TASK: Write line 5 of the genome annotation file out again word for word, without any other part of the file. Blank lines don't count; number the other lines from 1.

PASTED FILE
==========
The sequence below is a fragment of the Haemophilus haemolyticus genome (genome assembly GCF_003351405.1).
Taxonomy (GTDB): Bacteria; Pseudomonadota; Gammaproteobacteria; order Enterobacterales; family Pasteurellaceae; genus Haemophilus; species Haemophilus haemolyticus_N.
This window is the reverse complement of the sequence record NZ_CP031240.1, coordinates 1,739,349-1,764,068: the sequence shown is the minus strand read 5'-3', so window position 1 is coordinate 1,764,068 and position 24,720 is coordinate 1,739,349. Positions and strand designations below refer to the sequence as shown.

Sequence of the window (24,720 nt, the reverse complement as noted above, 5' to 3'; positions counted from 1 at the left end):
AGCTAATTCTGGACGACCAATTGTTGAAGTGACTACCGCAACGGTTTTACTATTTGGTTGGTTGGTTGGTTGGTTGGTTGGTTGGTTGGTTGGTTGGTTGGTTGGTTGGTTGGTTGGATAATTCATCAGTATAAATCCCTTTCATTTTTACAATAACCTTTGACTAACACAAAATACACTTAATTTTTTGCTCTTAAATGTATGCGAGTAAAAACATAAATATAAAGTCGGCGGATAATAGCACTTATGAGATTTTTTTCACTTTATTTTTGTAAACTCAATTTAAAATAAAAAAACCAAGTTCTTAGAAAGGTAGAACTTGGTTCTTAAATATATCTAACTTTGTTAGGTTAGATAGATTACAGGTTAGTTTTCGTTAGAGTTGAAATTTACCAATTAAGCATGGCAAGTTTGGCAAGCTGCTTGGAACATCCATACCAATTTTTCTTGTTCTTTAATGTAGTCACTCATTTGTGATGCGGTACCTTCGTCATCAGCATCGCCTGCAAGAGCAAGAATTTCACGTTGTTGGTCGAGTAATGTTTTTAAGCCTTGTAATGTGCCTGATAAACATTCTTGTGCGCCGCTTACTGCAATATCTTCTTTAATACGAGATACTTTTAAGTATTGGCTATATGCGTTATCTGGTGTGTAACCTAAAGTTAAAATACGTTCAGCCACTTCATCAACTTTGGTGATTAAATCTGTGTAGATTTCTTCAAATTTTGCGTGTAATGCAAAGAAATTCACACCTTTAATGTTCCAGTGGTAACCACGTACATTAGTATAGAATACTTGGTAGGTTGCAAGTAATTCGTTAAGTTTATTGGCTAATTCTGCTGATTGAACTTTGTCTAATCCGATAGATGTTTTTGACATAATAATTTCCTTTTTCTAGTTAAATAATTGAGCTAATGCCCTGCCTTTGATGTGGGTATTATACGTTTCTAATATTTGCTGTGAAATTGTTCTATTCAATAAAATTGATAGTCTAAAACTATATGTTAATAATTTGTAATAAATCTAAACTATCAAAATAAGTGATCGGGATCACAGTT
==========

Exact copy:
AGCTAATTCTGGACGACCAATTGTTGAAGTGACTACCGCAACGGTTTTACTATTTGGTTGGTTGGTTGGTTGGTTGGTTGGTTGGTTGGTTGGTTGGTTGGTTGGTTGGTTGGTTGGATAATTCATCAGTATAAATCCCTTTCATTTTTACAATAACCTTTGACTAACACAAAATACACTTAATTTTTTGCTCTTAAATGTATGCGAGTAAAAACATAAATATAAAGTCGGCGGATAATAGCACTTATGAGATTTTTTTCACTTTATTTTTGTAAACTCAATTTAAAATAAAAAAACCAAGTTCTTAGAAAGGTAGAACTTGGTTCTTAAATATATCTAACTTTGTTAGGTTAGATAGATTACAGGTTAGTTTTCGTTAGAGTTGAAATTTACCAATTAAGCATGGCAAGTTTGGCAAGCTGCTTGGAACATCCATACCAATTTTTCTTGTTCTTTAATGTAGTCACTCATTTGTGATGCGGTACCTTCGTCATCAGCATCGCCTGCAAGAGCAAGAATTTCACGTTGTTGGTCGAGTAATGTTTTTAAGCCTTGTAATGTGCCTGATAAACATTCTTGTGCGCCGCTTACTGCAATATCTTCTTTAATACGAGATACTTTTAAGTATTGGCTATATGCGTTATCTGGTGTGTAACCTAAAGTTAAAATACGTTCAGCCACTTCATCAACTTTGGTGATTAAATCTGTGTAGATTTCTTCAAATTTTGCGTGTAATGCAAAGAAATTCACACCTTTAATGTTCCAGTGGTAACCACGTACATTAGTATAGAATACTTGGTAGGTTGCAAGTAATTCGTTAAGTTTATTGGCTAATTCTGCTGATTGAACTTTGTCTAATCCGATAGATGTTTTTGACATAATAATTTCCTTTTTCTAGTTAAATAATTGAGCTAATGCCCTGCCTTTGATGTGGGTATTATACGTTTCTAATATTTGCTGTGAAATTGTTCTATTCAATAAAATTGATAGTCTAAAACTATATGTTAATAATTTGTAATAAATCTAAACTATCAAAATAAGTGATCGGGATCACAGTT